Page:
The New York Times reporter Ruth La Ferla has written an article, “Love, Jobs & 401(k)s” about the popularity of psychics (including tarot readers) in the economic downturn. It seems that business is booming in this profession. La Ferla quotes one stock trader as saying, ““When conditions are this volatile, consulting a psychic can be as good a strategy as any other.” To which she responds that when the Treasury secretary changes his mind weekly “a good set of tarot cards might come in handy.”
A current trend is that today’s clients include a growing number of men who are, themselves, often professional advice-givers in fields like real estate and investments. Their questions are highly specific and focused. They want to know the psychic’s accuracy, but they seem to keep coming back.
This is not the first time that it’s become obvious that people turn to psychics and divination in times of crisis or when the past does not provide reliable guidance or direction. When the rational collapses where do you turn?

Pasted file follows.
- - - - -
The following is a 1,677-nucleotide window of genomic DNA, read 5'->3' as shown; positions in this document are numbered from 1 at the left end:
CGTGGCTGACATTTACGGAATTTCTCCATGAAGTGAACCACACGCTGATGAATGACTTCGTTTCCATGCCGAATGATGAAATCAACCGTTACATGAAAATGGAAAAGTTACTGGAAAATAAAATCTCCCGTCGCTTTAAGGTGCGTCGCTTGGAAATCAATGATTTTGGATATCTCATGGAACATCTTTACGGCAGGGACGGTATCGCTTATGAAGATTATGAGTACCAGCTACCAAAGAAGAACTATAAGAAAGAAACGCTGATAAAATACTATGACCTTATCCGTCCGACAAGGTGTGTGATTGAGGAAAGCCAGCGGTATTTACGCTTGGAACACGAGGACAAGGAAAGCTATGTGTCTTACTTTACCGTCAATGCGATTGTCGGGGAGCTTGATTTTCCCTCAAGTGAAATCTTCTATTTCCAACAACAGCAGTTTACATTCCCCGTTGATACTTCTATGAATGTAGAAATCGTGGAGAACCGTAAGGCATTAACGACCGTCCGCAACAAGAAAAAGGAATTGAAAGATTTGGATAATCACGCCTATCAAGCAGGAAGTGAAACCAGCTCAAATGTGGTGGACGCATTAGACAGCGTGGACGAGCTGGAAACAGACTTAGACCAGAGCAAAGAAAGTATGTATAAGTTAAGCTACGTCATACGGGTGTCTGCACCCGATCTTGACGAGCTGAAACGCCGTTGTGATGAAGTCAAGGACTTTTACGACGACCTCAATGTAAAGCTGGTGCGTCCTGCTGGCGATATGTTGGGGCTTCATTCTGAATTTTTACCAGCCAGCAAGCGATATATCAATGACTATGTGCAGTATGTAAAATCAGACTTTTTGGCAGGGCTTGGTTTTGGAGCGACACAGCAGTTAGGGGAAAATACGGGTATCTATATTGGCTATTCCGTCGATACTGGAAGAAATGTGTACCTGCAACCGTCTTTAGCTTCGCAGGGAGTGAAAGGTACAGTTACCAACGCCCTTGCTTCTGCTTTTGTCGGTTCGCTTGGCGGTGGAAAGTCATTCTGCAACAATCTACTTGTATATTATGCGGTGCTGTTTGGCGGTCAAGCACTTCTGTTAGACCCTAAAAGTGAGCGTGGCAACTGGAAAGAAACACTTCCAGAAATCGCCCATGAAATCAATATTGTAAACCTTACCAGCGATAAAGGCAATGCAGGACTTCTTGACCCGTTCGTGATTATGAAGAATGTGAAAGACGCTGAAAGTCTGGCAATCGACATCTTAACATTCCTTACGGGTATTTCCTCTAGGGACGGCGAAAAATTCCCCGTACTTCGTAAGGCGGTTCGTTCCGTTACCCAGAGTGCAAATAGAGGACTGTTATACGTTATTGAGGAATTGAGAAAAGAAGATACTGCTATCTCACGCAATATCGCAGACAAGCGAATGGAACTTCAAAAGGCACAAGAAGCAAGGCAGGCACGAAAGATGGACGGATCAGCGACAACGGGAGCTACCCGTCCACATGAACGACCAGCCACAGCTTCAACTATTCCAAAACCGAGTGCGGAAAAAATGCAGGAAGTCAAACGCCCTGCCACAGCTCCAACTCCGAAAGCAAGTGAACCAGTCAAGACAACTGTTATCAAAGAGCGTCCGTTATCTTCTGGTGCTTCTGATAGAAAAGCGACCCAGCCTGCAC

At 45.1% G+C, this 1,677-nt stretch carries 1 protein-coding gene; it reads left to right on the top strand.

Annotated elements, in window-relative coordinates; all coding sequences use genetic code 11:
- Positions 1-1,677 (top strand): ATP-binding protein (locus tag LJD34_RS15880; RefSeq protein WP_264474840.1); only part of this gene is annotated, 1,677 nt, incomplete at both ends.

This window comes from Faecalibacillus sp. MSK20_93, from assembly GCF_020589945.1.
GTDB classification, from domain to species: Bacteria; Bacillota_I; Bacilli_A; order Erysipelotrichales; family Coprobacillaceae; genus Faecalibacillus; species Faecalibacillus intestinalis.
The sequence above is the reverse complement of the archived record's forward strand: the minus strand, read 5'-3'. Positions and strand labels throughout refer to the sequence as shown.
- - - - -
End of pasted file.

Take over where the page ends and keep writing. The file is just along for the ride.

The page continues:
I’ve heard of two cases among those living in the World War II Warsaw ghetto who claimed that fortunetellers were what kept them going when there was no other hope. One of these was from a PBS television interview with a male survivor of the ghetto who said it was the fortune tellers who helped by saying it would soon get better—even when it didn’t. Another was from an oral history with Minna Friedland who was housed with twelve other women—one an illiterate country fortune teller: “For each she found a positive explanation – they would be released soon, they would receive a food parcel and so on. Thus she kept hope alive.”
Sometimes the predictions prove accurate. Other times they simply keep you going until conditions change enough to feel confident that the future will work itself out. (Also read this story about another WWII “fortune-teller” – here.)
One other effect is the “randomizing” factor. It seems that normally people make decisions based on what has been successful in the past. But, when old, habituated resources are depleted we need something that will initiate exploration in new directions. Randomly putting together new combinations increases our chances of finding something that will work. Plus, a belief in the outcome gives us a positive edge that is likely to turn a risky endeavor into success.